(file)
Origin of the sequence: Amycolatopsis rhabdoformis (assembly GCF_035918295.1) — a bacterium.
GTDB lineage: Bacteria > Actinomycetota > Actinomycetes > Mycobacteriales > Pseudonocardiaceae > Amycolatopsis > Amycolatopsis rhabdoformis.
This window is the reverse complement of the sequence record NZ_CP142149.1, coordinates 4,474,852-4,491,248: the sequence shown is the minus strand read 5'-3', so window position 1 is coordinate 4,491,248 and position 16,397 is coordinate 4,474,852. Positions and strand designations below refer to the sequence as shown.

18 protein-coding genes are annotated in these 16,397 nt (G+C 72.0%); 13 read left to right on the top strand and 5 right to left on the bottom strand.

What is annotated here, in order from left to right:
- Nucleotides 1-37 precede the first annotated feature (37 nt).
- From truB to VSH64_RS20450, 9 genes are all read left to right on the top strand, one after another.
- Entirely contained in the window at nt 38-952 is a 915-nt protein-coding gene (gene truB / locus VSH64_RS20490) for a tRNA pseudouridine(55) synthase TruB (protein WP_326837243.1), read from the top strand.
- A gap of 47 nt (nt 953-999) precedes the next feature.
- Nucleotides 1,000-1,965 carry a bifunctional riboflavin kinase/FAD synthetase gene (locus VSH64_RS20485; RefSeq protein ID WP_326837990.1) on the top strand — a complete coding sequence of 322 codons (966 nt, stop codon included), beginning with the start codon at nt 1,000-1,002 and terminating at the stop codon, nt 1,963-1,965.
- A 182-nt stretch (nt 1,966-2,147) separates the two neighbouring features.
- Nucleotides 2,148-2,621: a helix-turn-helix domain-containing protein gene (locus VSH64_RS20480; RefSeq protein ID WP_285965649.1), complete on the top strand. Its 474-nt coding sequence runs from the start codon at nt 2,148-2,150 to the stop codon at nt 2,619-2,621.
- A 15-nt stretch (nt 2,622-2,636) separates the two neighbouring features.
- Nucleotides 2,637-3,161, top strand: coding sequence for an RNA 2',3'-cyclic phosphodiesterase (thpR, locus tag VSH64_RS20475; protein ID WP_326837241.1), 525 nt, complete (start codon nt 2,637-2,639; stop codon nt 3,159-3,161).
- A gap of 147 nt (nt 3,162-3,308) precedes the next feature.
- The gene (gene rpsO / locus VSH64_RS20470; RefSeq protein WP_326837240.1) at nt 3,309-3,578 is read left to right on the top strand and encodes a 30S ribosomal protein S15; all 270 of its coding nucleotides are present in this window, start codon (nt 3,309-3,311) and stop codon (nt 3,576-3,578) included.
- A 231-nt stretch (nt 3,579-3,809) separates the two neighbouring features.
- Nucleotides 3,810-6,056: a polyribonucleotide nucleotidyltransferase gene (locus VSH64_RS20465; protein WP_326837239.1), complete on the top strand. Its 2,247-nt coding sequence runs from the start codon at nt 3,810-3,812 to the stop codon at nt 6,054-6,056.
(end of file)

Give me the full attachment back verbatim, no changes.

Origin of the sequence: Amycolatopsis rhabdoformis (assembly GCF_035918295.1) — a bacterium.
GTDB lineage: Bacteria > Actinomycetota > Actinomycetes > Mycobacteriales > Pseudonocardiaceae > Amycolatopsis > Amycolatopsis rhabdoformis.
This window is the reverse complement of the sequence record NZ_CP142149.1, coordinates 4,474,852-4,491,248: the sequence shown is the minus strand read 5'-3', so window position 1 is coordinate 4,491,248 and position 16,397 is coordinate 4,474,852. Positions and strand designations below refer to the sequence as shown.

18 protein-coding genes are annotated in these 16,397 nt (G+C 72.0%); 13 read left to right on the top strand and 5 right to left on the bottom strand.

What is annotated here, in order from left to right:
- Nucleotides 1-37 precede the first annotated feature (37 nt).
- From truB to VSH64_RS20450, 9 genes are all read left to right on the top strand, one after another.
- Entirely contained in the window at nt 38-952 is a 915-nt protein-coding gene (gene truB / locus VSH64_RS20490) for a tRNA pseudouridine(55) synthase TruB (protein WP_326837243.1), read from the top strand.
- A gap of 47 nt (nt 953-999) precedes the next feature.
- Nucleotides 1,000-1,965 carry a bifunctional riboflavin kinase/FAD synthetase gene (locus VSH64_RS20485; RefSeq protein ID WP_326837990.1) on the top strand — a complete coding sequence of 322 codons (966 nt, stop codon included), beginning with the start codon at nt 1,000-1,002 and terminating at the stop codon, nt 1,963-1,965.
- A 182-nt stretch (nt 1,966-2,147) separates the two neighbouring features.
- Nucleotides 2,148-2,621: a helix-turn-helix domain-containing protein gene (locus VSH64_RS20480; RefSeq protein ID WP_285965649.1), complete on the top strand. Its 474-nt coding sequence runs from the start codon at nt 2,148-2,150 to the stop codon at nt 2,619-2,621.
- A 15-nt stretch (nt 2,622-2,636) separates the two neighbouring features.
- Nucleotides 2,637-3,161, top strand: coding sequence for an RNA 2',3'-cyclic phosphodiesterase (thpR, locus tag VSH64_RS20475; protein ID WP_326837241.1), 525 nt, complete (start codon nt 2,637-2,639; stop codon nt 3,159-3,161).
- A gap of 147 nt (nt 3,162-3,308) precedes the next feature.
- The gene (gene rpsO / locus VSH64_RS20470; RefSeq protein WP_326837240.1) at nt 3,309-3,578 is read left to right on the top strand and encodes a 30S ribosomal protein S15; all 270 of its coding nucleotides are present in this window, start codon (nt 3,309-3,311) and stop codon (nt 3,576-3,578) included.
- A 231-nt stretch (nt 3,579-3,809) separates the two neighbouring features.
- Nucleotides 3,810-6,056: a polyribonucleotide nucleotidyltransferase gene (locus VSH64_RS20465; protein WP_326837239.1), complete on the top strand. Its 2,247-nt coding sequence runs from the start codon at nt 3,810-3,812 to the stop codon at nt 6,054-6,056.